Healthcare providers must balance the desire for work flexibility with creating an environment secure enough to protect sensitive patient data, but many hospitals are behind on security; only 46% have a security strategy regulating the use of mobile devices.
With more hospitals permitting clinicians to access electronic health records (EHRs) on their personal devices privacy and security concerns need to be addressed. The Health Research Institute's report, Old data learns new tricks: Managing patient security and privacy on a new data-sharing playground begins to address some of these issues facing healthcare providers.
For more information about preserving patient privacy and security read more here.
For many people, mobile devices are an extension of themselves, so it’s not surprising that they have found their way into the workplace—including hospitals. Once there, they easily outshine employer-issued desktop computers or laptops, and soon clinicians have switched to their own devices instead. Recognizing the associated risks and admitting that attempts to stop the trend might be futile, many hospitals now permit employees to “bring your own device” (BYOD) to work.
Currently, 85% of hospitals support clinician use of personal devices at work.1 In 2013, expect a heightened focus on security as more employees “bring their own” and more sensitive data is made available on them.
Of the 502 breaches of protected health information reported to the Department of Health and Human Services Office of Civil Rights since September 2009, 71 involved portable electronic devices.2 Loss and theft are the top threats to the information stored on mobile devices. Viruses and other software attacks targeting smart phones and tablets rose by 273% in the first half of 2011 over the first half of 2010.3 Physicians and contractors who work in multiple hospitals might inadvertently spread viruses via their mobile devices among the hospitals they visit. And patients add another wild card: one study revealed that of the 76% of hospitals allowing visitor access to the Internet on their mobile devices, 58% lack password protection for that access, putting hospitals at risk for viruses.4
Hospitals must balance the desire for work flexibility with creating an environment secure enough to protect sensitive patient data. According to a recent PwC’s Health Research Institute survey, half of consumers agree that being able to access electronic health records (EHRs) using a mobile device would help their providers work together more effectively to coordinate their care, and one-third believe that doing so would result in a quicker response to their health questions.5 Also, 61% of consumers are willing to communicate with a clinician via email, and 91% who have done that were satisfied with the experience. Even so, consumers are not enthusiastic about physicians accessing their health information on a personal device, with nearly three-quarters saying they would be concerned about privacy.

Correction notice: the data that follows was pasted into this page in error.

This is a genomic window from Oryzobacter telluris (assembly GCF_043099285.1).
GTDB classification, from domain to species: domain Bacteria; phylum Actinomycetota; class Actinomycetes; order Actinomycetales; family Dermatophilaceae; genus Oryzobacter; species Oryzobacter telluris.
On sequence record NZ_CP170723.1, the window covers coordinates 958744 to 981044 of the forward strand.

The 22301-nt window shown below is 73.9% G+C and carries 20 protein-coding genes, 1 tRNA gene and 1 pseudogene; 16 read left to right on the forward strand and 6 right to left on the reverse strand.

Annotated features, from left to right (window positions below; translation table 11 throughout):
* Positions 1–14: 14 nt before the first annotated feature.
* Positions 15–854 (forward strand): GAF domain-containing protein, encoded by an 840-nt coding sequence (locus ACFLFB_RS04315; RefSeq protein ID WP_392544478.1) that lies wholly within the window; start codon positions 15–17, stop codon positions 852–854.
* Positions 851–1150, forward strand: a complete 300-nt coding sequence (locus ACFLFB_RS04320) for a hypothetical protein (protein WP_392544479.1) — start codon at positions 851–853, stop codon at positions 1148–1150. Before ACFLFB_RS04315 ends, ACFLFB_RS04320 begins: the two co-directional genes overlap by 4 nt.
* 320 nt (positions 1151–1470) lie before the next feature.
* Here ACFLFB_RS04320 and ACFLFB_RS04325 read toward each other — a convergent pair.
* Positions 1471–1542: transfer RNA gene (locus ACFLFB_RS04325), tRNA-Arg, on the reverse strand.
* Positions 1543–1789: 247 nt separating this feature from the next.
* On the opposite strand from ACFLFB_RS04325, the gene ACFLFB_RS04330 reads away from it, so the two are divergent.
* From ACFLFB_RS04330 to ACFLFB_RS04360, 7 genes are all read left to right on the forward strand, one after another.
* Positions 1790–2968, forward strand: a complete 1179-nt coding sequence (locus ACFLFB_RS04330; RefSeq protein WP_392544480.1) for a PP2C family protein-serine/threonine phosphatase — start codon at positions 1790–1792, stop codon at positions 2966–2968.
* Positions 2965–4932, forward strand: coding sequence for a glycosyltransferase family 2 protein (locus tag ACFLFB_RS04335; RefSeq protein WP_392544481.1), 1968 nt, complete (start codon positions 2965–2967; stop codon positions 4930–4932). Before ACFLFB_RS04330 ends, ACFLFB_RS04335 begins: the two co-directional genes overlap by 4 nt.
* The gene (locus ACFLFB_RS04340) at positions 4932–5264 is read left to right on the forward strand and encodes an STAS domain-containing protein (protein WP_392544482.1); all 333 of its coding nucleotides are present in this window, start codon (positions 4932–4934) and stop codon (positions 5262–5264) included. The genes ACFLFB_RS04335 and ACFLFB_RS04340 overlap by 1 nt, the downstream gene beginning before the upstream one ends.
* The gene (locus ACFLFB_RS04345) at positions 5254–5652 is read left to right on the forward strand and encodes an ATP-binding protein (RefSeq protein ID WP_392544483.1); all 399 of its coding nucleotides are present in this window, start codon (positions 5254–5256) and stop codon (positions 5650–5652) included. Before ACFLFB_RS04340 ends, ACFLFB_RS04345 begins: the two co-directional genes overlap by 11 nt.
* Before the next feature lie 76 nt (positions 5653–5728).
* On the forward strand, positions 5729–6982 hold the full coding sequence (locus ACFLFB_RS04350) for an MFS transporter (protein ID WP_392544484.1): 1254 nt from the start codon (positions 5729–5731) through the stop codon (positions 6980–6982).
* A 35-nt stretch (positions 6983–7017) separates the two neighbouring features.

Indeed many hospitals are behind on security. Three-quarters of hospitals permit clinicians to access EHRs on their personal devices,6 but PwC’s Global Information Security Survey found that 46% have a security strategy governing the use of mobile devices.7 More than half of IT professionals say they’ve experienced employees circumventing or disengaging security features like passwords and key locks.8 Some hospitals give staff read-only access to sensitive data; others permit interaction with it to enhance work flexibility. The Department of Veterans Affairs’ program to make EHR data user-friendly on portable devices allows providers to access a limited amount of information: demographics, allergies, medications, and lab results. Soon the VA will expand access to more medical applications that require the input of patient data. The VA uses complex pass codes, locks inactive machines, tracks data, has remote wiping, and never stores patient data on the devices.9